The Japanese began printing up a metric ton of yen and used those yen to buy dollars. Bond prices fall in response to higher demand for dollars. This goes on the entire time the yen is falling. With gold under pressure during the run-up to the fiscal cliff, this added demand for dollars is natural and the uncertainty of future capital gains taxes sees gold sold into the end of the year.
Since the yen's devaluation began on Nov. 15, the correlation with the ten and the 10-year U.S. Treasury yield has strengthened considerably. This shows quite clearly the effect of the yen debasement's effect on demand for dollars. The correlation between the yen and the 10-year U.S. Treasury yield (TLT) improved dramatically once the announced debasement policy was announced by the Abe government.
2013 opens with more yen debasement and renewed selling of U.S. Treasuries. Bond yields on the long end of the curve rise because the Fed can no longer buy in the open market, legally being limited to owning 70% of any one issuance. That job will now have to fall to the primary dealers and Japan, but Japan is buying U.S. dollars. After the fiscal cliff is averted, money tries to flow into gold but a sharp drop in the euro stymied it in a violent correction on Jan. 2 and 3. The euro gains ground on the dollar as it should, since the Fed is inflating and ECB President Draghi makes it clear he's not going to be joining the printing party on Jan. 9.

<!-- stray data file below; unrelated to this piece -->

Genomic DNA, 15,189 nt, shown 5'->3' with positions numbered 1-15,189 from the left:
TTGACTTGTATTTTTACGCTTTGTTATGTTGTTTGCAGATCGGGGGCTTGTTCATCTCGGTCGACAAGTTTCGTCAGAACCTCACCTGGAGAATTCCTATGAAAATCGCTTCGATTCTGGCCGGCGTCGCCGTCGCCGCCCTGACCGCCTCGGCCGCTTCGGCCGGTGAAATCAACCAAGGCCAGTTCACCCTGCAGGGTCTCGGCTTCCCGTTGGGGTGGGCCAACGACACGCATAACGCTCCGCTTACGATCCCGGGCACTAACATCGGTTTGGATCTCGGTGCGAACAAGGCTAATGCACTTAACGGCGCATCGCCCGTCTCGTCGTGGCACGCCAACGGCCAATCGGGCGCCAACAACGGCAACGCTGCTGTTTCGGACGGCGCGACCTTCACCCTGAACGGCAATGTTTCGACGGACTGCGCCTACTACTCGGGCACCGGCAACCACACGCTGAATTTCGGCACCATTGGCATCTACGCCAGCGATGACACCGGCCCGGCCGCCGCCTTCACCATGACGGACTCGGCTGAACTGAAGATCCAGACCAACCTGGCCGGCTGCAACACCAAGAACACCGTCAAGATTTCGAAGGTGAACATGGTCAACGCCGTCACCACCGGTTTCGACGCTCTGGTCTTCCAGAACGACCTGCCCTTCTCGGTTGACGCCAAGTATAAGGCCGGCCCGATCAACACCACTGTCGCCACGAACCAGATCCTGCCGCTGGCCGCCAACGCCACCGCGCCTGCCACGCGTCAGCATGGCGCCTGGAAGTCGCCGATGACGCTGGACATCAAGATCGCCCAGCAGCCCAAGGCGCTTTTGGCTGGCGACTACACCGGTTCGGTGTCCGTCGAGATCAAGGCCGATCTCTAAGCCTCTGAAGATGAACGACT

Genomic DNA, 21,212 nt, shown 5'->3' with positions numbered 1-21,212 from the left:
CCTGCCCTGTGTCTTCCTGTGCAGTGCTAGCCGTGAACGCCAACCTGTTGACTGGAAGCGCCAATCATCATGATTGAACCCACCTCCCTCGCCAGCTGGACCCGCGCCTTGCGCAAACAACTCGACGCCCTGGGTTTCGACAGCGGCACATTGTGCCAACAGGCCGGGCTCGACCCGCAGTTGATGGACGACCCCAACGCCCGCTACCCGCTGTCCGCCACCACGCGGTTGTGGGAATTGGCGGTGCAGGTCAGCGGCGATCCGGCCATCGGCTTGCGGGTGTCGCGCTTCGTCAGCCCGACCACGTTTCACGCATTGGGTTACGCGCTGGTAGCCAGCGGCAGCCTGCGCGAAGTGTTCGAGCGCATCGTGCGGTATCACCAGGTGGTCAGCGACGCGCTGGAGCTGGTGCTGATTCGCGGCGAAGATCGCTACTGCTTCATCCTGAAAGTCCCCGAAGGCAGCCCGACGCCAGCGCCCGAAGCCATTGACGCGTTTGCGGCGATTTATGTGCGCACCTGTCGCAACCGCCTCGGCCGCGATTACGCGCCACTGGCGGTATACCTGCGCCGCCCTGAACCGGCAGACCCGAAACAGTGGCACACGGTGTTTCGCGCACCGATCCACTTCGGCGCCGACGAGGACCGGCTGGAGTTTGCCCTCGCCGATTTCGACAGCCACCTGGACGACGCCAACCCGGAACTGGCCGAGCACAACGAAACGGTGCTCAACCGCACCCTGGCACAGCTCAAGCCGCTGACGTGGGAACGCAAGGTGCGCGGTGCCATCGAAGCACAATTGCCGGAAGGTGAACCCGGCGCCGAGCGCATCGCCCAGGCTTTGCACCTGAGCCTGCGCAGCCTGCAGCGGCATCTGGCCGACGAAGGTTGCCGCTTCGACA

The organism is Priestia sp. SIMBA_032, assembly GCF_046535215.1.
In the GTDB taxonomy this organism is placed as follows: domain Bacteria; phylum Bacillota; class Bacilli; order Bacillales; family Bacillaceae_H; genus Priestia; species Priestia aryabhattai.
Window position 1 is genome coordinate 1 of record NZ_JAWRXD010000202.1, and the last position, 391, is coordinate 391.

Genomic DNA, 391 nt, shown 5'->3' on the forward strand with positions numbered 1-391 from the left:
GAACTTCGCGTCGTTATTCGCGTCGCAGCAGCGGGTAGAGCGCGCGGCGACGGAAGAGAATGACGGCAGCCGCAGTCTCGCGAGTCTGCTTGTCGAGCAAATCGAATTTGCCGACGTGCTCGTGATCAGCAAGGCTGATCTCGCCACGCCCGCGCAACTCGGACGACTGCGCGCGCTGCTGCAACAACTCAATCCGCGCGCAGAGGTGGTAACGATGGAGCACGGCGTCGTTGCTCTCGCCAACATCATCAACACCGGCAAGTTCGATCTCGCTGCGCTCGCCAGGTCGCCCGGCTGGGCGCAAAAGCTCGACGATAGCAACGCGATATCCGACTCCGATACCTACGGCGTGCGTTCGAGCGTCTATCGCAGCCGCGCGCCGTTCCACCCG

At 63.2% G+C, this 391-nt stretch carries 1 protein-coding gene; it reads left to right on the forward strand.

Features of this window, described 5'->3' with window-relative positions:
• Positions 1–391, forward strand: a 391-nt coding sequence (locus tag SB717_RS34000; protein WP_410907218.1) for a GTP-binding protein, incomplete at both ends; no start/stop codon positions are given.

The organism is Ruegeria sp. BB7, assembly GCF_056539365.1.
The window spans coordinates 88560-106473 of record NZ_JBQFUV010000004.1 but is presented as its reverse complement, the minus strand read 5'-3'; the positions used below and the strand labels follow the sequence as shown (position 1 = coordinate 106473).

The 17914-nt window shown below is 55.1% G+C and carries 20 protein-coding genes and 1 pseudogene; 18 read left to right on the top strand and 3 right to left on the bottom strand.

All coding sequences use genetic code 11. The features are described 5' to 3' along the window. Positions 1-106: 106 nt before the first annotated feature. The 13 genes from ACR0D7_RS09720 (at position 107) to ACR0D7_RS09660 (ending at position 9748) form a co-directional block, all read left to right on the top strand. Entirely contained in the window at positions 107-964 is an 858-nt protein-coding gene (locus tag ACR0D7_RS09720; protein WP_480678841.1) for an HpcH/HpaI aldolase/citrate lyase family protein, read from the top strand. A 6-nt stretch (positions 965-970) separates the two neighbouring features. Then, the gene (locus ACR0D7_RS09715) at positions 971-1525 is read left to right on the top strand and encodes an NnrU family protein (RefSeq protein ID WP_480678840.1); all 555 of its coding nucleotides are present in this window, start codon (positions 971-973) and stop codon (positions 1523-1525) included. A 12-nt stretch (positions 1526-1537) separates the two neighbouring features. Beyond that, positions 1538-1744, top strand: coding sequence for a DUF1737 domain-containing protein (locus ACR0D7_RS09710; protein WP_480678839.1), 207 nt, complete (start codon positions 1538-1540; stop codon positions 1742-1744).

China is happy with this arrangement because the euro rising allows the Chinese central bank to hold the yuan steady vs. the dollar since it is falling quickly vs. the euro, boosting exports. In fact, the eurozone should have been delighted with this scenario as the strong euro was a boon to their struggling economies, as energy and Chinese exports could flow into Europe on the cheap.
At the beginning of February, the yen stopped falling vs. the euro and the dollar. The euro began to drop as solvency fears began dominating the headlines again. The swift correction in the euro is what has the gold price under heavy pressure. And it will remain that way until the euro builds a new base between $1.32 and $1.35.